Defying Empire reveals the story of the bold New York City merchants who engaged in forbidden trade with the French enemy during the Seven Years’ War — together with the fate of the lone informer who dared challenge them. Ignoring British prohibitions designed to end North America’s wartime trade with the French, New York’s merchant elite conducted a thriving business in the French West Indies, insisting that their behavior was protected by long practice and British commercial law. But the government in London viewed it as treachery, and its subsequent efforts to discipline North American commerce inflamed the colonists. Through fast-moving events and unforgettable characters, historian Thomas M. Truxes brings eighteenth-century New York and the Atlantic world to life.

Road Trip

By David Keener,

Book cover of Road Trip

I love how Road Trip hooks you right away with its concept: a road for sale? What kind of road? How much? And what could be on that road? You might not be ready for it. I can assure you there is ample action on this highway, however, that could give new meaning to "road rage." Like all of Keener’s work, this book is original and well-written. You could even say it’s ass-kicking.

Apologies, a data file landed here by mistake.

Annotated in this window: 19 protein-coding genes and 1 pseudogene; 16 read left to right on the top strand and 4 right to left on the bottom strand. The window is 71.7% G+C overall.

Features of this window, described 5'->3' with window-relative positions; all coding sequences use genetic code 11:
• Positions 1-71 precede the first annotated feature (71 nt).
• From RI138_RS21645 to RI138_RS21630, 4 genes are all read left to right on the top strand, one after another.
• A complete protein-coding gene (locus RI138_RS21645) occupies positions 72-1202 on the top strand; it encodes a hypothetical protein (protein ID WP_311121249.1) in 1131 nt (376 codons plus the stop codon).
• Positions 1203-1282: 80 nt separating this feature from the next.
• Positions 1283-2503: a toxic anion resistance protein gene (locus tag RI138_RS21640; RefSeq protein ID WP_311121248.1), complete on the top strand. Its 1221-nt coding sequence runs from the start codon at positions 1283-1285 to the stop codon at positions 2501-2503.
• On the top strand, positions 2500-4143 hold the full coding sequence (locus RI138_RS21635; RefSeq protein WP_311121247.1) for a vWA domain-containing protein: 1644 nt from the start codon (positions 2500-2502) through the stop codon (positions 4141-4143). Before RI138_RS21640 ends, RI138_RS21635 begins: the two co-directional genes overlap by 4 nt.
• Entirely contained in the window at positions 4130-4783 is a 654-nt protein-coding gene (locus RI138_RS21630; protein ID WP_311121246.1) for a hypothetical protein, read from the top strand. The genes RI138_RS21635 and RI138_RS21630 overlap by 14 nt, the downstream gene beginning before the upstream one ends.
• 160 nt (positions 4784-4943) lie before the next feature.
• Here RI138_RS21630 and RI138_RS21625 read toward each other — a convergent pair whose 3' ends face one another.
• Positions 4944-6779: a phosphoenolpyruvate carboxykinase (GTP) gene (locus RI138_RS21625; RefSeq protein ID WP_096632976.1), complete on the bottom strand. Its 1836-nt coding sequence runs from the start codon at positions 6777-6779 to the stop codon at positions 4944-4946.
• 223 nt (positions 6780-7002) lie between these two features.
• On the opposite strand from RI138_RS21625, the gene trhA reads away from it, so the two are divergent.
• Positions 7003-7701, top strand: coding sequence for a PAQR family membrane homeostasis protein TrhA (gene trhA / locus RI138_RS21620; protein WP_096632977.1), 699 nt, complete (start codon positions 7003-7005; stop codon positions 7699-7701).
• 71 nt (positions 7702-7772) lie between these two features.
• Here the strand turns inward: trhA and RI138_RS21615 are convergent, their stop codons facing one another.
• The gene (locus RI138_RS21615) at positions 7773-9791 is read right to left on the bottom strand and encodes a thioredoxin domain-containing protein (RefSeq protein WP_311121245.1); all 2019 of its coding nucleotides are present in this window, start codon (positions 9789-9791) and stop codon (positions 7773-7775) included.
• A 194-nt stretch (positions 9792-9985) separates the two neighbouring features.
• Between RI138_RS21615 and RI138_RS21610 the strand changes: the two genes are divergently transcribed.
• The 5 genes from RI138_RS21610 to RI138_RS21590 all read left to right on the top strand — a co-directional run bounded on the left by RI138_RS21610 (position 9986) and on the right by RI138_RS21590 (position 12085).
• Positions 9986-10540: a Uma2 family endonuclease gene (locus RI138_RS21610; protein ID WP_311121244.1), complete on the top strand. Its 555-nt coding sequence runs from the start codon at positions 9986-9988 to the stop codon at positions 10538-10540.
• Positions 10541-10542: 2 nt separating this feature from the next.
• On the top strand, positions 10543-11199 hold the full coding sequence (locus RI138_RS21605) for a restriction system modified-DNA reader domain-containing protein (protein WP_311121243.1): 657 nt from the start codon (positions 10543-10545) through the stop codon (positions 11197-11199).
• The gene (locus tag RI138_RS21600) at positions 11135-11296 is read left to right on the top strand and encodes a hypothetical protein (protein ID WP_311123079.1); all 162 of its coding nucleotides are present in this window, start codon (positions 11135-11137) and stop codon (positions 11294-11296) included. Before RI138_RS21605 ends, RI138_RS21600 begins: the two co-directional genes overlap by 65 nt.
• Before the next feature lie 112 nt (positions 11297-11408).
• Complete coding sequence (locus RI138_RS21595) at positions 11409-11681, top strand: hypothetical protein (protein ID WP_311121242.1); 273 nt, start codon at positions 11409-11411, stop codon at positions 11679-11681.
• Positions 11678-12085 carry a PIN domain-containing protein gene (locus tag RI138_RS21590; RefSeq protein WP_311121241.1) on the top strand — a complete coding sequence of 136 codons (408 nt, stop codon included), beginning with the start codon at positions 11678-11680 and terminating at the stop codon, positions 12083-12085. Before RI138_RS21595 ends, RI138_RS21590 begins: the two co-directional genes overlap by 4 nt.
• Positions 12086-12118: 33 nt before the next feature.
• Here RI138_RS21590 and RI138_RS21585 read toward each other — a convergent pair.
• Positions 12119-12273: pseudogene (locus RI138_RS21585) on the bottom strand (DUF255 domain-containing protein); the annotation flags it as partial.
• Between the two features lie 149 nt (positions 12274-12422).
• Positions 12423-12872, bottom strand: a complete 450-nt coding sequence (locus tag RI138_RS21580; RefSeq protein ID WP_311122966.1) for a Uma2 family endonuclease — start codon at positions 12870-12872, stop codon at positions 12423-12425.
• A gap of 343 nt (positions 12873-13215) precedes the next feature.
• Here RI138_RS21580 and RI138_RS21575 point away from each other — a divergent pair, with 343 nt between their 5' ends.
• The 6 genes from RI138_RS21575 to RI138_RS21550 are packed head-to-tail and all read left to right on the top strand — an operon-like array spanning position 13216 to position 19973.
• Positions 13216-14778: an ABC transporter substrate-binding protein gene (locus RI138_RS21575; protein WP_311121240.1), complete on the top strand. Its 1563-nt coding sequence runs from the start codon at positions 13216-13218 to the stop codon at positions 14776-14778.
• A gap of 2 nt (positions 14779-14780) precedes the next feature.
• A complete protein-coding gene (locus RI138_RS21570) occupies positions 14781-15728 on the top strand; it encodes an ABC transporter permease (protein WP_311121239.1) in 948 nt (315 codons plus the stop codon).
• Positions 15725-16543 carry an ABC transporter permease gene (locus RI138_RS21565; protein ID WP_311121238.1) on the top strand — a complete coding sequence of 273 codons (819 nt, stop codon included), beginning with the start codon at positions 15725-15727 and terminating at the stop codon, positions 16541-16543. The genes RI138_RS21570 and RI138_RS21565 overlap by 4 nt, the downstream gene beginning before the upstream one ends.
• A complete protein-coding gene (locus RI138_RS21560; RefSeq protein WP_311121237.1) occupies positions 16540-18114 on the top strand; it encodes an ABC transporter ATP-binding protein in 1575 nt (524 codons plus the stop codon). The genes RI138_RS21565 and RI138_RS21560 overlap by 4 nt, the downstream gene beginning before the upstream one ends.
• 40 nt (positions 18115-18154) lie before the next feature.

Who am I?

I am an author who believes stories must first entertain and thrill if they are ever to instill something powerful and unforgettable. While I would love to sit here and compile books that laud the values I believe in, that’s just not how it works. Action is the best way to convey theme – and these examples celebrate the storytelling techniques I stand by. I love ass-kickers, in literature and in life. And I hope one day to be remembered as one of them. 

I wrote...

This Is Not a Love Scene: A Novel

By S.C. Megale,

Book cover of This Is Not a Love Scene: A Novel

What is my book about?

Lights, camera―all Maeve needs is action. But at eighteen, a rare form of muscular dystrophy usually stands in the way of romance. She's got her friends, her humor, and a passion for filmmaking to keep her focus off consistent rejection...and the hot older guy starring in her senior film project.